In 2:21b, Paul writes, “You who preach that one should not steal, do you steal?” The Jews were stealing from one another, perhaps by collecting extreme interest or cheating on business deals. They preached against stealing, yet they themselves broke the eighth commandment. Paul follows this up in 2:22a with, “You who say that one should not commit adultery, do you commit adultery?” The Jews preached against adultery but were also guilty of breaking the seventh commandment as well. Finally, Paul questions the Jews again in 2:22b, “You who abhor idols, do you rob temples?” God’s Law commanded Israel to destroy pagan temples in Canaan (Deut 7:1-6) and zealous Jews sometimes acted on this statute. However, they often broke the second commandment by confiscating the temples’ treasures (Deut 20:16-18; Josh 6:18-19; 20). This isn’t the obedience that God demands. Verse 23 appears to be a fifth and final question; however, it is likely a statement since there is not a question mark in the Greek text. Thus, this verse should be translated: “You who boast in the law dishonor God by breaking the law” (ESV; cf. NET, NLT). On one hand the Jews boasted in their knowledge of the Law, yet on the other hand, they were guilty of breaking the Law and dishonoring God. We would call this hypocrisy!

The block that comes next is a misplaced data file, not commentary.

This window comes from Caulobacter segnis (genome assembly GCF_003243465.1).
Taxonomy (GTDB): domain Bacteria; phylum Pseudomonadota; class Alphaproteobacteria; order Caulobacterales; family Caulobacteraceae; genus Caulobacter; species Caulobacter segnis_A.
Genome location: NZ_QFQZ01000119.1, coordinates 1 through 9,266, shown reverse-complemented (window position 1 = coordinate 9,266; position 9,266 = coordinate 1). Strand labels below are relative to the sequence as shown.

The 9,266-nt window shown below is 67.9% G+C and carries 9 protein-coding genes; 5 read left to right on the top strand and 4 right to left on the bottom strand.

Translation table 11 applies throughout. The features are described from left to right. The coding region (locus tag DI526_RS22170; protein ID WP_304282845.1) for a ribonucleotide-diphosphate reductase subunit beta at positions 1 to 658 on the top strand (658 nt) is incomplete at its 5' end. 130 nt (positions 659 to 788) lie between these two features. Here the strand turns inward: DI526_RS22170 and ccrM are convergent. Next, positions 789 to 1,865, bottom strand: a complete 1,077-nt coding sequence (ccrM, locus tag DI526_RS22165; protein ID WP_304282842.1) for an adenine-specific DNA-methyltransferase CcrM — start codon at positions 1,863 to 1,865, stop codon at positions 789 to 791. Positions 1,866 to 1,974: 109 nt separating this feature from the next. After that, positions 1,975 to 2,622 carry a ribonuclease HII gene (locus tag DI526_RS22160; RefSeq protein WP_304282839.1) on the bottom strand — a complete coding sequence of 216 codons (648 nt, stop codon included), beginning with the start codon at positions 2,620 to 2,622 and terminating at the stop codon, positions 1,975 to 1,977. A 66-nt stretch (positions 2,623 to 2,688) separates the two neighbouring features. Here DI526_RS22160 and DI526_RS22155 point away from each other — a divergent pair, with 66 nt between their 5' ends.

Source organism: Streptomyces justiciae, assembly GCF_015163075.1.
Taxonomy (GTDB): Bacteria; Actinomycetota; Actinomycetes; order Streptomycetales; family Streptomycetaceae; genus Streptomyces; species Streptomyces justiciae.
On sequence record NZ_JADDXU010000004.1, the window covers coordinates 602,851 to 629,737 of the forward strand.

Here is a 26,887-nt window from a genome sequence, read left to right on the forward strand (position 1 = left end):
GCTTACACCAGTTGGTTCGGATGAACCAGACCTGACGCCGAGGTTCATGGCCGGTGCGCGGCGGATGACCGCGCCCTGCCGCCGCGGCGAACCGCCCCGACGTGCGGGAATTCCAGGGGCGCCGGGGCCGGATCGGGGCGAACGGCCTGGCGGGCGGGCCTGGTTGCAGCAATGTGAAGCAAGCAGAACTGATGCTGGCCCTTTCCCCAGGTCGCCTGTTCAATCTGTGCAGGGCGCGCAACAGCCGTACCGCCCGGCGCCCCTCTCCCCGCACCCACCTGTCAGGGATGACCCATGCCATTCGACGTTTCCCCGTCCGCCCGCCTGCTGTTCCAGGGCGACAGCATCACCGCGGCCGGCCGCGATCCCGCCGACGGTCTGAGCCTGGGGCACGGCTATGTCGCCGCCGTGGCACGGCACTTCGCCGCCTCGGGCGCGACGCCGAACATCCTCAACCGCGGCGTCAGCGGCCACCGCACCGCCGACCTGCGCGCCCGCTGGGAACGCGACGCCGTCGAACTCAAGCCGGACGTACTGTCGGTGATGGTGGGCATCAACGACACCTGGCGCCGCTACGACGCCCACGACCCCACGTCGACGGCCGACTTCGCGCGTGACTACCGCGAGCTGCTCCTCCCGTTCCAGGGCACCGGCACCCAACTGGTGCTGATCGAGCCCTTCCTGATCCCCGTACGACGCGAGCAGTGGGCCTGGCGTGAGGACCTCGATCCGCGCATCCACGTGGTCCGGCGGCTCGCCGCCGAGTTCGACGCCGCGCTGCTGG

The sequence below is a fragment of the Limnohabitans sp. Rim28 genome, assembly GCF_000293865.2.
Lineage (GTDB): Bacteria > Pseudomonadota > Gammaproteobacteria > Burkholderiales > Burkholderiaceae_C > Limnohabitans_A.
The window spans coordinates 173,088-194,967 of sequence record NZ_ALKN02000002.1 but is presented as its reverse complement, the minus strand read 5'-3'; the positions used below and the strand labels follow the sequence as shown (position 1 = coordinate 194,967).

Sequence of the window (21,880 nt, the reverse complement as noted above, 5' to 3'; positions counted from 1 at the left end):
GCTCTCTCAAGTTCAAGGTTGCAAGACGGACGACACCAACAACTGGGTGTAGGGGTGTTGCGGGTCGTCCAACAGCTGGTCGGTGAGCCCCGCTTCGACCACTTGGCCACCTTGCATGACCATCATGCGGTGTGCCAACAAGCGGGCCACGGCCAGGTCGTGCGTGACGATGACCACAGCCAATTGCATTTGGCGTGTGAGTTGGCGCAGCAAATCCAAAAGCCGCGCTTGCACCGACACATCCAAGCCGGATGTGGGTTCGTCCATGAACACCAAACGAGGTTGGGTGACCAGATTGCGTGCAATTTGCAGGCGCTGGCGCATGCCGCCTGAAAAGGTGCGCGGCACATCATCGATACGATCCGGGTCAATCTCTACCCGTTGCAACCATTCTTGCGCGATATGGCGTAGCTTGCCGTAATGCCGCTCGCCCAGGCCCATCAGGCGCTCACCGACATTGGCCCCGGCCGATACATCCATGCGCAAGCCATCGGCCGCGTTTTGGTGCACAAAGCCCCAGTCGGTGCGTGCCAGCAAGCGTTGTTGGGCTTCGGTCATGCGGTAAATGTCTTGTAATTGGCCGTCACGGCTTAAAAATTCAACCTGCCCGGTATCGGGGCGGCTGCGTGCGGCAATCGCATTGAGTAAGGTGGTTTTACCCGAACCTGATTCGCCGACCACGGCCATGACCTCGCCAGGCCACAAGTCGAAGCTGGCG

After doing a search on “hypocrisy” on the web, here is what I found:

Def: the practice of claiming to have moral standards or beliefs to which one’s own behavior does not conform

(1) Driving School owner drives drunk;

(2) a fire station goes up in flames because it didn’t install a smoke detector; (3) a robber who dresses up in police clothing;

(4) a Lowe’s Home Improvement store that failed to pass a building inspection; and

(5) Typo checking software that has a typo in their press releases. 


What about for us?

  1. Texting while driving, yet yelling at your children or others not to do it. Guilty as charged on this one. And perhaps the best of all hypocrisy examples in the modern world.